Jim Willis Interview -- Day 1

 |  Jan 24th 2008  |   3 Contributions


zinnandjimwillis.jpg

When I first read the overwhelming essay "How Could You?" like everyone else with a soul I cried. And cried. If you've read it then you've cried too. I know you have or you wouldn't be reading this blog.

Then I said to myself, "I have to find out more about the person behind this moving piece." So I contacted Jim Willis and asked him to share his life and passions with all of us.

Jim is an author as well as a rescuer. He's never been afraid to stand up for what he believes even if he gets roughed up for doing so.

BTW, this lovely boy with Jim in the picture is his rescue Weim, Zinn.

Please join me for this five-part interview. Meanwhile, you can check out Jim's best-selling book, "Pieces of My Heart." I promise you'll be crying again.

Joy: How did you get involved with animals?

Jim: As a child, I was not allowed to have furred pets. My parents were physically handicapped and didnt want the responsibility. I made do with turtles, fish and sea monkeys, but I constantly complained that I wanted a dog or cat. When I was 14, my mother convinced a local shelter director in Pittsburgh to take me on as a volunteer. I worked there every weekend and school holiday for a couple of years.


Unfortunately, it was a kill shelter with a gas chamber. I fell madly in love with countless animals until most of them went to the back room for the last time. The experience took an emotional toll on me and my parents were concerned, but I refused to quit. I knew that whatever else I did in life that I would have a lifelong commitment to speaking out for animals. It is ironic that 30 years later that very same shelter asked me to take a senior Basset Hound scheduled for euthanasia; I named her Holly Golightly, and she is the dog who inspired me to write my best-known essay, How Could You?

My earliest memories are of animals. As a toddler, I carried around a plush Dalmatian, Spot, and was inconsolable if I misplaced him. On a trip to the zoo, I crawled under the outdoor enclosure for the rhinos and the male rhino marked me with urine as the crowd screamed. I had to be taken to the first-aid station and the nurse gave me a bath in the sink. If my family visited anyone with a dog, I cried when I had to leave the dog. On a trip to a farm, I fell into a pile of chicken guano. Wherever we went, if I disappeared, my dad would ask if there were any animals around, and if the hosts said, Theres a dog next door, my dad would say, Go get Jimmy.

Joy: Looking back at your childhood, what do you think it is about animals that drew you to them?

Jim: Like animals, all children are born innocent, and I believe they have a natural affinity for each other. Nursery rhymes and childrens books amuse and teach us, and the animal characters are usually sweet and loving. With the exception of the big, bad wolf which might have something to do with why I became a wolf rescuer later in life! And as we grow up, children learn that the world is not always a happy place and that love is not always unconditional. As the child of handicapped parents, I had to come to that realization earlier than some children. So, I know that animals gave me comfort and always showed me unconditional love. Today, I love to see children grow up with animals, but as an animal rescuer, I also want animals placed responsibly, treated as a true family member, with age-appropriate considerations about the children.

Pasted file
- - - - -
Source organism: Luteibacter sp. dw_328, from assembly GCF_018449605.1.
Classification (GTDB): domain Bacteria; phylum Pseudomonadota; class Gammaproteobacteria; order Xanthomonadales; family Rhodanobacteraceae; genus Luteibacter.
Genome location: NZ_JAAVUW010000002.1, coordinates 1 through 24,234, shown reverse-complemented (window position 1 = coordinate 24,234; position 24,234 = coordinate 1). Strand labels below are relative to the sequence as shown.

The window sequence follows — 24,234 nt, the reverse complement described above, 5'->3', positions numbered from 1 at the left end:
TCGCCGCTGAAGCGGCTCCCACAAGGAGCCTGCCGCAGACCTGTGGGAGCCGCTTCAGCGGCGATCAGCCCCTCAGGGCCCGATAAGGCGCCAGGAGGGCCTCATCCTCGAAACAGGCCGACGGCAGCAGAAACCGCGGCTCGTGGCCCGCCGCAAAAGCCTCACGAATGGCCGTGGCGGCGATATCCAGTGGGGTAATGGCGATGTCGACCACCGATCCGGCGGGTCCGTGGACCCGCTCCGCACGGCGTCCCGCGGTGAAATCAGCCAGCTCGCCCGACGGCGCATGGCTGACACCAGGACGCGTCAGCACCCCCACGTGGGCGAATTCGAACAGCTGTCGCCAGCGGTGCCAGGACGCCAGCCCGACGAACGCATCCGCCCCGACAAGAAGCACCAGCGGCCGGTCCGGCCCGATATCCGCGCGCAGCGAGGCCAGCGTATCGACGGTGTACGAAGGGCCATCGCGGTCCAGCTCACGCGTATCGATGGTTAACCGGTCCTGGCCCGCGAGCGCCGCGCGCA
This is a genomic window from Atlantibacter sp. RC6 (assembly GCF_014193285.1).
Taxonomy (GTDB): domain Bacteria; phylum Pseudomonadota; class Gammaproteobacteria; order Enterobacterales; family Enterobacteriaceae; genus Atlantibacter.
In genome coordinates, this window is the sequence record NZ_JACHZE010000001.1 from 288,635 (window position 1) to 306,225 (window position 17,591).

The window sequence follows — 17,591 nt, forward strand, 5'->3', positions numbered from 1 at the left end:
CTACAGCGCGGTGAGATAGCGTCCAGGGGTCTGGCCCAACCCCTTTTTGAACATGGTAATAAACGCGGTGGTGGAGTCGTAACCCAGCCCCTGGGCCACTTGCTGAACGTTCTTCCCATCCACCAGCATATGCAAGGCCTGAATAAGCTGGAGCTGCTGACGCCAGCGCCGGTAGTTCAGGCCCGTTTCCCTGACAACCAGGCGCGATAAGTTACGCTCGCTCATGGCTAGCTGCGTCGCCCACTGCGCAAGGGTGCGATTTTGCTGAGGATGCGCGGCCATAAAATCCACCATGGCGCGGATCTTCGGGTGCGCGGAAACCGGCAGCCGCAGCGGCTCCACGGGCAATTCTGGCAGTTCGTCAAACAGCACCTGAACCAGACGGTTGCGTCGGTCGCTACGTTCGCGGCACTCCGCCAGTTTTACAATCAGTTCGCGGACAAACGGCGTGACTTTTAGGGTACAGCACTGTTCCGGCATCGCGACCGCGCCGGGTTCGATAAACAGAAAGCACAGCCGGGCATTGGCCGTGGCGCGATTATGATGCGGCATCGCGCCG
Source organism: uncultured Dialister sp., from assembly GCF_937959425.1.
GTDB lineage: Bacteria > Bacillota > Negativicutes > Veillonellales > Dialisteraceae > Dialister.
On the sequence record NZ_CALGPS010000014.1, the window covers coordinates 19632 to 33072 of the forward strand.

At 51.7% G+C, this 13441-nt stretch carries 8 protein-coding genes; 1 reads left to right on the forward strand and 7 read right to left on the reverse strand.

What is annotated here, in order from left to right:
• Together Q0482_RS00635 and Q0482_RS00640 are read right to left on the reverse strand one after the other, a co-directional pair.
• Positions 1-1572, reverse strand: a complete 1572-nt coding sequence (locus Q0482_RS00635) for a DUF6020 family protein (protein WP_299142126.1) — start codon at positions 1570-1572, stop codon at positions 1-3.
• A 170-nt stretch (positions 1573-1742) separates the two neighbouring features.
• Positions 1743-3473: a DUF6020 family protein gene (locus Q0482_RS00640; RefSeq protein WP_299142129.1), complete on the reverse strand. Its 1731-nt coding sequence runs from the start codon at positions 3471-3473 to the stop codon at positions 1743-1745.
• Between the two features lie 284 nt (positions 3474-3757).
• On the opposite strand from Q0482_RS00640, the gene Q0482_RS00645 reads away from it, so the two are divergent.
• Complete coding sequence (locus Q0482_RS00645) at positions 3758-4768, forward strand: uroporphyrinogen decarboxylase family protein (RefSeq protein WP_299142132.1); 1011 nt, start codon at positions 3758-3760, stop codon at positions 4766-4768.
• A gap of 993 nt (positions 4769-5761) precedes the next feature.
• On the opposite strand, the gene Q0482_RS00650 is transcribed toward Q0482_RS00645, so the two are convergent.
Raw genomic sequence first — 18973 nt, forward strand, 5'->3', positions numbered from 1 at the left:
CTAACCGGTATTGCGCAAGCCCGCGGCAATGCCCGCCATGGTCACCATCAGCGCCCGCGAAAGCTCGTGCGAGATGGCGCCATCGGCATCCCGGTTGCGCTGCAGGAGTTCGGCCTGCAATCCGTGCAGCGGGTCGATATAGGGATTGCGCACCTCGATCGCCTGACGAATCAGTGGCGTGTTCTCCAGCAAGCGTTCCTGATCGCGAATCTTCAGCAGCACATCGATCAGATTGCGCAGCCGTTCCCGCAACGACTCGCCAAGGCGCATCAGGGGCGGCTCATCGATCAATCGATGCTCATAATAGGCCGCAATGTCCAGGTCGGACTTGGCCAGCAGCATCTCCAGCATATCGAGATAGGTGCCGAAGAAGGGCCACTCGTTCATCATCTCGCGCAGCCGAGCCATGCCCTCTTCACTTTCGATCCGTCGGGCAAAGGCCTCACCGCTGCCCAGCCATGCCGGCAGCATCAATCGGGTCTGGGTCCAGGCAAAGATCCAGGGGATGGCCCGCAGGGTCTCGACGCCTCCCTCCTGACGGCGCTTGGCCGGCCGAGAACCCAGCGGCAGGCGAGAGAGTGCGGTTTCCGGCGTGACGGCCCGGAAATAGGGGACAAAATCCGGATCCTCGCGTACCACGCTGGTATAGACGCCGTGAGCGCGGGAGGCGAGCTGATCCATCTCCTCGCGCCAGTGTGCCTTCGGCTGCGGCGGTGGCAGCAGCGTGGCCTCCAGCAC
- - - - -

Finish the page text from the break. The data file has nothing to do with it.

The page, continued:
Joy: Did you read and study about animals as a child?

Jim: Constantly. I learned to read before I started school and consumed books about animals. I watched everything on television that had to do with animals and pretended I was Tarzan & Janes Boy. I got in trouble at a pre-school Sunday School class because the teacher was showing us the animals on Noahs Ark, held up a picture of a cheetah and said This is a leopard.

No its not! I yelled. Thats a cheetah, you idiot. My impeccably polite parents werent too happy with me. To this day, Ive never figured out how Noah got both lions and tigers on his ark, when they derive from two different continents.

I used to check books out of the Carnegie Library that were far advanced for my age. I carried one huge one around for a while and read the whole thing. Family friends would ask me what I was reading and Id reply, The Territorial Imperative. Im sure they rolled their eyes.

Check back tomorrow for the next installment of this online visit with rescuer and author Jim Willis.

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